Is Olive Oil The Next Brain Food?

Mediterranean diet and cognition tied in new study

/ Author:  / Reviewed by: Joseph V. Madia, MD

(RxWiki News) Some people may opt for olive oil over Ranch dressing on their salad as a weight loss method. There is a chance that decision may be doing more than just keeping your body slimmer; it could actually be keeping your brain sharper.

New research found a lower likelihood of cognitive impairment in those who followed the Mediterranean diet – a diet that centers on consuming a lot of plant foods and olive oil while limiting saturated fats, meat and dairy.

This research found the healthier your diet, the better you think.

"Try a puzzle to sharpen your brain."

The study, led by Georgios Tsivgoulis, MD, of the University of Athens in Greece, utilized data from the national Reasons for Geographic and Racial Differences in Stroke (REGARDS) study, which took place in the US between 2003 and 2007.

Dr. Tsivgoulis and team analyzed 17,478 people from the REGARDS data who did not have a history of stroke or cognitive impairment, and for whom complete data was available. All participants were aged 45 years or older and identified as non-Hispanic black or white.  

Participants underwent a cognitive assessment at the beginning of the study and annually until completion, which was an average of four years later. The researchers focused on comparing the participants’ first and last cognitive assessments.

Those whose cognitive screening status shifted from “intact” to “impaired” between the first and last assessment were identified as having “incident cognitive impairment.” Incident cognitive impairment was found in 1,248 people (7 percent of participants).

The diets of participants were examined using food frequency questionnaires and unannounced recollections of food consumption for 24 hour blocks of time. The researchers established whether participants had a high or low adherence to the Mediterranean diet from this data.

It was determined that 52.5 percent of participants had a low adherence to the Mediterranean diet and 47.5 percent had a high adherence.

After analyzing the data, Dr. Tsivgoulis and team found that higher adherence to the Mediterranean diet was associated with a lower likelihood of incident cognitive impairment. 

This finding held true even after adjusting the data to account for a number of different factors that could have affected the results, including demographic differences, vascular risk factors, self-reported health status and depressive symptoms.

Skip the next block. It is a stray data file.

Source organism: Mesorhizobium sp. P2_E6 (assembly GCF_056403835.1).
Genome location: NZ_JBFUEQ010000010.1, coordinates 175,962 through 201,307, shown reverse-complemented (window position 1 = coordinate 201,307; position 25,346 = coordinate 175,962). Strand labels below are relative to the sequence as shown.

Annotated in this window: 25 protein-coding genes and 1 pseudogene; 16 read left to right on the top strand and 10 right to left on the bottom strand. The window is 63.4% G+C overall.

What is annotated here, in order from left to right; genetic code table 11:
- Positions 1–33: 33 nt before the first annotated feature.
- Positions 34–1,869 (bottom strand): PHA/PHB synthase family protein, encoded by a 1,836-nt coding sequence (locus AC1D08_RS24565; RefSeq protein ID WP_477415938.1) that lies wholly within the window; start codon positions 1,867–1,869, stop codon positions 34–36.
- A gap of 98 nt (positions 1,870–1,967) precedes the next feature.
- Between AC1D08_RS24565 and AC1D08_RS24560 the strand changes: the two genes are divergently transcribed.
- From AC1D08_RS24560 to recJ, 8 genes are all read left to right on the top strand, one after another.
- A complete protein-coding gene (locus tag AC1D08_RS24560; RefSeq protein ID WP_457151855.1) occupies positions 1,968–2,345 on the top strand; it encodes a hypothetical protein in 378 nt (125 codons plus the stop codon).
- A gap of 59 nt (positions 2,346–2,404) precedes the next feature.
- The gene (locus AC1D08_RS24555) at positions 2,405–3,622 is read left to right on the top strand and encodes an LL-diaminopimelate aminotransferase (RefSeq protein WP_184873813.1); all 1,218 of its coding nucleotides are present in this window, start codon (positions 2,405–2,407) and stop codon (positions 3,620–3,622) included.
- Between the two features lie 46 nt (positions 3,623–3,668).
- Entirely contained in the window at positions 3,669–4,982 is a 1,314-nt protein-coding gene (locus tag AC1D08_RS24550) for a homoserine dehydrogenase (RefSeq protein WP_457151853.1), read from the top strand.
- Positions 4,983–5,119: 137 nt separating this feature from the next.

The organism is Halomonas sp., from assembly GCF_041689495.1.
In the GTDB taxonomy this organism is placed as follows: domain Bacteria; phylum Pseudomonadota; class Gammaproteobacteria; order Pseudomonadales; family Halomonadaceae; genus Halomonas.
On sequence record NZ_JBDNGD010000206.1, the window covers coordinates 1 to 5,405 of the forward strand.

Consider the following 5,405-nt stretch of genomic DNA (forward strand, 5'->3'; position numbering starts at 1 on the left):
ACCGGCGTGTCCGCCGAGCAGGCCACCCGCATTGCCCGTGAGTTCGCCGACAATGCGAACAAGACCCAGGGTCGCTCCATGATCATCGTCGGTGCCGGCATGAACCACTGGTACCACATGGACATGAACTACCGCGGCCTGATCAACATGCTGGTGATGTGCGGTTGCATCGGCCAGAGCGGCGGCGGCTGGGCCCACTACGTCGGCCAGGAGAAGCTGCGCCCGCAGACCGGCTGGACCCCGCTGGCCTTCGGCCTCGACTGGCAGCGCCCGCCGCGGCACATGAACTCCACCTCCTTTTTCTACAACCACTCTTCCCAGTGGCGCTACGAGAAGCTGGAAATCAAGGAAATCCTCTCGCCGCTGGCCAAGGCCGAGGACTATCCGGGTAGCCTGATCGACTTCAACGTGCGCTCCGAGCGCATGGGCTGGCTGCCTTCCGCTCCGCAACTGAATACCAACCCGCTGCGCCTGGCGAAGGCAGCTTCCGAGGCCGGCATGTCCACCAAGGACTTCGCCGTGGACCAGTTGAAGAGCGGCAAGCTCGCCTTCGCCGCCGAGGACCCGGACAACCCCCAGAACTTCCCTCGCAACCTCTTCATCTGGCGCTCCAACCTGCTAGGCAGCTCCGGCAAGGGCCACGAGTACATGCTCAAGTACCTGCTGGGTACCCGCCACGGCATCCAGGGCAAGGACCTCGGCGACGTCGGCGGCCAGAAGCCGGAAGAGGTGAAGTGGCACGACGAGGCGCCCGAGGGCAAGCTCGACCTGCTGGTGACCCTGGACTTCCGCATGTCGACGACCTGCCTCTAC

However, the same did not hold true for people with diabetes, who made up 17 percent of the participants. The authors found no significant relationship between adherence to the Mediterranean diet and lower risk of cognitive troubles among these patients.

The researchers found that a higher adherence to the Mediterranean diet was also associated with a number of other factors, including “lower BMI (body mass index), smaller waist circumference, lower prevalence of depressive symptoms, and higher prevalence of excellent self-reported health status.”

It is important to note that dietary data was self-reported and may have been subject to some bias on the part of participants. Furthermore, while this study found an association between consuming a Mediterranean diet and a lower risk of cognitive problems, the exact cause of this association remains unknown.

According to the authors of this study, the Mediterranean diet has been tied to longer life spans and reduced risk of cancer, heart problems and Alzheimer’s disease in other studies.

In an interview with dailyRx News, Deborah Gordon, MD, nutrition and homeopathy expert, suggested looking at the big picture of what makes a healthy diet.

"One of the observations often made when comparing different dietary strategies is that many strategies (Ornish, Atkins, or Mediterranean) all share one common denominator: less processed and refined foods, fewer sweets," said Dr. Gordon.

"Because the current study found no benefit for the diabetics (who all have some degree of carbohydrate toxicity to the point of insulin resistance), it suggests that perhaps the primary benefit in the diet is the avoidance of what might be termed 'toxic' carbohydrates, i.e., refined, sweet, and processed foods," said Dr. Gordon. 

"It's just that, for the diabetics, it's too late for that avoidance to achieve a substantial benefit."

More research is needed to confirm how the Mediterranean diet may interact with brain function, memory, dementia and diabetes. Dr. Gordon suggested that future research also explore if benefits seen from the Mediterranean diet are due to factors like the reduction of carbohydrates or due to the addition of certain foods, like olive oil.

The study was published April 30 by the journal Neurology. No conflicts of interest were reported.

Reviewed by: 
Review Date: 
May 1, 2013
Last Updated:
August 14, 2013